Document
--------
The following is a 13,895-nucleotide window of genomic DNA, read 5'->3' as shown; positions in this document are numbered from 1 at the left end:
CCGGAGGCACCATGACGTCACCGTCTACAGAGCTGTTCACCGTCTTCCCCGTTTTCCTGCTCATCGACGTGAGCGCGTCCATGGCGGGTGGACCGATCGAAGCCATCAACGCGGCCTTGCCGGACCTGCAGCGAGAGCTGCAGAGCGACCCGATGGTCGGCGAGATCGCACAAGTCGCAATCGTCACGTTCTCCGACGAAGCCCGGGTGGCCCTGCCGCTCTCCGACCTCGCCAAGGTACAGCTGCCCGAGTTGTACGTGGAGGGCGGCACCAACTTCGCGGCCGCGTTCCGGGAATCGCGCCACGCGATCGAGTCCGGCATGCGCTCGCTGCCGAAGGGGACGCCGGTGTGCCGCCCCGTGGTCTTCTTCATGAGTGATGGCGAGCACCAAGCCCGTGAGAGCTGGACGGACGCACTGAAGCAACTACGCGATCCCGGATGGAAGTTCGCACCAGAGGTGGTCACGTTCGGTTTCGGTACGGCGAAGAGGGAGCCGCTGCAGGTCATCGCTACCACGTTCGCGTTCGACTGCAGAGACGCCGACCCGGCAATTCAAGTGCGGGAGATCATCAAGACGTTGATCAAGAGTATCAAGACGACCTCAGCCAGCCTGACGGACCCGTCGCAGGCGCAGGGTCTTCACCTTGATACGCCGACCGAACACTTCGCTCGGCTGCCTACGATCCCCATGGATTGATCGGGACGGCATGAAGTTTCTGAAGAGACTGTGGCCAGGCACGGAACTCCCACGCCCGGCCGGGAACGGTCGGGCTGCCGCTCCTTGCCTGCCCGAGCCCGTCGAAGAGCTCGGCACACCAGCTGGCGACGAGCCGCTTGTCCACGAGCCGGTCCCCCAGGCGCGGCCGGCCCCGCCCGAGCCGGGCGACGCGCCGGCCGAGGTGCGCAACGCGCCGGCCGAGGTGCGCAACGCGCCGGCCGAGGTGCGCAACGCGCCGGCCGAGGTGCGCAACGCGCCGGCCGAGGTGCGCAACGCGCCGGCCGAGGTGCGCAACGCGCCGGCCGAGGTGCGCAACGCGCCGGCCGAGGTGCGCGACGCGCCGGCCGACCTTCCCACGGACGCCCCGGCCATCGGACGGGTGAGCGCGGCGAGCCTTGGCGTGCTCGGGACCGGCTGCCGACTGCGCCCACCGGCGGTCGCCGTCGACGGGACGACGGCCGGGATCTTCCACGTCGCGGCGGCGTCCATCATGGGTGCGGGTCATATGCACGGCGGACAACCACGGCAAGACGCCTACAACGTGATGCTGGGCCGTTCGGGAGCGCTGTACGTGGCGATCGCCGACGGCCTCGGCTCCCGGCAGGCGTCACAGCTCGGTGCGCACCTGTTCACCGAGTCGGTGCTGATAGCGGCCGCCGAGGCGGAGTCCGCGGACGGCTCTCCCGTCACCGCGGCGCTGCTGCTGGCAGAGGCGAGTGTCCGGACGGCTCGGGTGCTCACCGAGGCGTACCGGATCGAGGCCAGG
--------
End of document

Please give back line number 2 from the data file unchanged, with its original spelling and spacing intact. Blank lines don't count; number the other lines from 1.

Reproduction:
CCGGAGGCACCATGACGTCACCGTCTACAGAGCTGTTCACCGTCTTCCCCGTTTTCCTGCTCATCGACGTGAGCGCGTCCATGGCGGGTGGACCGATCGAAGCCATCAACGCGGCCTTGCCGGACCTGCAGCGAGAGCTGCAGAGCGACCCGATGGTCGGCGAGATCGCACAAGTCGCAATCGTCACGTTCTCCGACGAAGCCCGGGTGGCCCTGCCGCTCTCCGACCTCGCCAAGGTACAGCTGCCCGAGTTGTACGTGGAGGGCGGCACCAACTTCGCGGCCGCGTTCCGGGAATCGCGCCACGCGATCGAGTCCGGCATGCGCTCGCTGCCGAAGGGGACGCCGGTGTGCCGCCCCGTGGTCTTCTTCATGAGTGATGGCGAGCACCAAGCCCGTGAGAGCTGGACGGACGCACTGAAGCAACTACGCGATCCCGGATGGAAGTTCGCACCAGAGGTGGTCACGTTCGGTTTCGGTACGGCGAAGAGGGAGCCGCTGCAGGTCATCGCTACCACGTTCGCGTTCGACTGCAGAGACGCCGACCCGGCAATTCAAGTGCGGGAGATCATCAAGACGTTGATCAAGAGTATCAAGACGACCTCAGCCAGCCTGACGGACCCGTCGCAGGCGCAGGGTCTTCACCTTGATACGCCGACCGAACACTTCGCTCGGCTGCCTACGATCCCCATGGATTGATCGGGACGGCATGAAGTTTCTGAAGAGACTGTGGCCAGGCACGGAACTCCCACGCCCGGCCGGGAACGGTCGGGCTGCCGCTCCTTGCCTGCCCGAGCCCGTCGAAGAGCTCGGCACACCAGCTGGCGACGAGCCGCTTGTCCACGAGCCGGTCCCCCAGGCGCGGCCGGCCCCGCCCGAGCCGGGCGACGCGCCGGCCGAGGTGCGCAACGCGCCGGCCGAGGTGCGCAACGCGCCGGCCGAGGTGCGCAACGCGCCGGCCGAGGTGCGCAACGCGCCGGCCGAGGTGCGCAACGCGCCGGCCGAGGTGCGCAACGCGCCGGCCGAGGTGCGCAACGCGCCGGCCGAGGTGCGCGACGCGCCGGCCGACCTTCCCACGGACGCCCCGGCCATCGGACGGGTGAGCGCGGCGAGCCTTGGCGTGCTCGGGACCGGCTGCCGACTGCGCCCACCGGCGGTCGCCGTCGACGGGACGACGGCCGGGATCTTCCACGTCGCGGCGGCGTCCATCATGGGTGCGGGTCATATGCACGGCGGACAACCACGGCAAGACGCCTACAACGTGATGCTGGGCCGTTCGGGAGCGCTGTACGTGGCGATCGCCGACGGCCTCGGCTCCCGGCAGGCGTCACAGCTCGGTGCGCACCTGTTCACCGAGTCGGTGCTGATAGCGGCCGCCGAGGCGGAGTCCGCGGACGGCTCTCCCGTCACCGCGGCGCTGCTGCTGGCAGAGGCGAGTGTCCGGACGGCTCGGGTGCTCACCGAGGCGTACCGGATCGAGGCCAGG